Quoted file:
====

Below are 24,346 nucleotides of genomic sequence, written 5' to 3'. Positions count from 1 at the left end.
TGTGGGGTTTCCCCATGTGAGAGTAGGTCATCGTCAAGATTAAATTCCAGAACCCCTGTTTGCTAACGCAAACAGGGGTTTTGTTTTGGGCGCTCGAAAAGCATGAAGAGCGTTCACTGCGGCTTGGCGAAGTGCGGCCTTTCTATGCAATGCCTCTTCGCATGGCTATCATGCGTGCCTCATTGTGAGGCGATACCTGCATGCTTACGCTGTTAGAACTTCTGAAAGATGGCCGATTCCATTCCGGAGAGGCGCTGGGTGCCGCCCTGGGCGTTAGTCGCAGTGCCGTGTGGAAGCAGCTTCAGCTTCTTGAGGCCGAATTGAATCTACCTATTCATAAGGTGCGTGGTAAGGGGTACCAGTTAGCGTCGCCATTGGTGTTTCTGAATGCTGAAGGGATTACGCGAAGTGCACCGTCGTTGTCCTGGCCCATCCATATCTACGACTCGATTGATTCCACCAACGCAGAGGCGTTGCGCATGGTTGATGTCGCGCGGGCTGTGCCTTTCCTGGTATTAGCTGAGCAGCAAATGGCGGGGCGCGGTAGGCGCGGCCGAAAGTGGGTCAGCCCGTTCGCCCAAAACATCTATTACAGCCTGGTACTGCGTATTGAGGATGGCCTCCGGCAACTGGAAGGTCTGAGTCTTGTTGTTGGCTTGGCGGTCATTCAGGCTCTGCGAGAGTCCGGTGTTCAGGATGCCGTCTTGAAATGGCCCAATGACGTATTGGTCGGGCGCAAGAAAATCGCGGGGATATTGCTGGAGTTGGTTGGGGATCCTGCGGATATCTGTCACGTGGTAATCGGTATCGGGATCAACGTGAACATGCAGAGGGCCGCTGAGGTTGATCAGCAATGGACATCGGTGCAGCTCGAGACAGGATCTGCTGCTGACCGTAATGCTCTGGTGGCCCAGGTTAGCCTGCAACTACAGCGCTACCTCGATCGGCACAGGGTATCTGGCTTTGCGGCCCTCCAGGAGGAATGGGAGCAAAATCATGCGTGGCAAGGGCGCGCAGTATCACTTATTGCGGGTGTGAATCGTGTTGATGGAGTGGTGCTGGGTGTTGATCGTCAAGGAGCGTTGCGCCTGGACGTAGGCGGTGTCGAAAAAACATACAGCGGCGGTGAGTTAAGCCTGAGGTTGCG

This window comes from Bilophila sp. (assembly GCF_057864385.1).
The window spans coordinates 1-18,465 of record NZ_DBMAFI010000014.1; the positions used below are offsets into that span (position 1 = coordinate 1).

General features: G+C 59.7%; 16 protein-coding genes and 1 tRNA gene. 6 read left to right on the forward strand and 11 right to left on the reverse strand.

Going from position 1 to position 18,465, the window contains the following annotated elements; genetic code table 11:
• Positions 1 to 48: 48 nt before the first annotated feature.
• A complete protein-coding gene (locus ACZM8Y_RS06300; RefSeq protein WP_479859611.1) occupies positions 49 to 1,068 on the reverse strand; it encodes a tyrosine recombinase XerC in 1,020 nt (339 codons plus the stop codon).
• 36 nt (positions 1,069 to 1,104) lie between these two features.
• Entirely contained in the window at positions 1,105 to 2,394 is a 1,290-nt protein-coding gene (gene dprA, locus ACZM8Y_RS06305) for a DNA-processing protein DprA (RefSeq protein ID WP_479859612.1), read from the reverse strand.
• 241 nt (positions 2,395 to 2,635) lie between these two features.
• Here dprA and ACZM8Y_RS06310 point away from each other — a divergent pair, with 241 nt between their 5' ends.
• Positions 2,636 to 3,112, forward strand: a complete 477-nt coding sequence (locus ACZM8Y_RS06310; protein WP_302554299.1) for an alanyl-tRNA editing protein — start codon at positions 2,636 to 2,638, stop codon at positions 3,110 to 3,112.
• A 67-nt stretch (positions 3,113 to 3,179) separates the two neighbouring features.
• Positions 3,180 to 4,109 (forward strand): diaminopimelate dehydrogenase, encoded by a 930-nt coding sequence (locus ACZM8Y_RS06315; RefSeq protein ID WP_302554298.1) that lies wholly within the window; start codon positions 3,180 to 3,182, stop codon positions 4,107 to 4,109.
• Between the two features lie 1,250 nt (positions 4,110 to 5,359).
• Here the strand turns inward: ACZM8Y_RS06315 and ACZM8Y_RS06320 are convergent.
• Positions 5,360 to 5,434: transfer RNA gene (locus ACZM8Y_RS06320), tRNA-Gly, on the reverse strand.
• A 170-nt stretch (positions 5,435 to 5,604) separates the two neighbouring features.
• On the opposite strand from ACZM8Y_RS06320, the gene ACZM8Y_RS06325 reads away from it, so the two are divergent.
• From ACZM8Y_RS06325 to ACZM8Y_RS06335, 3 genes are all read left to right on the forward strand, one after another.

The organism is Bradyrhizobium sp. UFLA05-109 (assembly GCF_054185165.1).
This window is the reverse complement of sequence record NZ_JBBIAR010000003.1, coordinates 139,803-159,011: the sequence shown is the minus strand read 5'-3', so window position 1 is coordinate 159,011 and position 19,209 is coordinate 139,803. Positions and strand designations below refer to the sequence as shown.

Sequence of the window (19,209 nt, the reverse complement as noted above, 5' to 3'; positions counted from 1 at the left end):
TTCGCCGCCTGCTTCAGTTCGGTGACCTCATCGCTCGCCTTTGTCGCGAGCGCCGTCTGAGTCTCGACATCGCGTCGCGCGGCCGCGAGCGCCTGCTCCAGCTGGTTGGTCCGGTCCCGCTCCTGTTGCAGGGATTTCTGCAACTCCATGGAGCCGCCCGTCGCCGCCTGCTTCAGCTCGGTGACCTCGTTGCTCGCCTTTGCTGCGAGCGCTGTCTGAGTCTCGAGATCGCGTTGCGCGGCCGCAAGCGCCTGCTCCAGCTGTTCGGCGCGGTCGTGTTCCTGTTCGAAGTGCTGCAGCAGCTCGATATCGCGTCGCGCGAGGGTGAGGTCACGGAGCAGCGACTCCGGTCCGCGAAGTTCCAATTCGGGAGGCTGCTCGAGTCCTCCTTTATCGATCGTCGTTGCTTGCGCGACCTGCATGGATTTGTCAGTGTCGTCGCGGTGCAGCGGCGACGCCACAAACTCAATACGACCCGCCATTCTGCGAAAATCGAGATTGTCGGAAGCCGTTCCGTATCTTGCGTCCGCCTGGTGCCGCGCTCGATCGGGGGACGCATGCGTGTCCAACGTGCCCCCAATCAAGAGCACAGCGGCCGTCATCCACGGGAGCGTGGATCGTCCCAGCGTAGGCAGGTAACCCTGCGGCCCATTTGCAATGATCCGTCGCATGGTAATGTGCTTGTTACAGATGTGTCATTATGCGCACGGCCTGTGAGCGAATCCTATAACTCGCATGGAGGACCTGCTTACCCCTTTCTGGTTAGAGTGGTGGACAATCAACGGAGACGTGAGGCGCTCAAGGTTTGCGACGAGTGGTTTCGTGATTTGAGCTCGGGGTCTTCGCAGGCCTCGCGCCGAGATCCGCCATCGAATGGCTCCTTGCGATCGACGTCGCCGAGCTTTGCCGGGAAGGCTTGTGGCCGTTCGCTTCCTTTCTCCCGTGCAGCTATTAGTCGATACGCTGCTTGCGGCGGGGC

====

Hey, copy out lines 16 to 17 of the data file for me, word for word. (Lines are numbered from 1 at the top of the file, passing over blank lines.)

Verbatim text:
• Between the two features lie 1,250 nt (positions 4,110 to 5,359).
• Here the strand turns inward: ACZM8Y_RS06315 and ACZM8Y_RS06320 are convergent.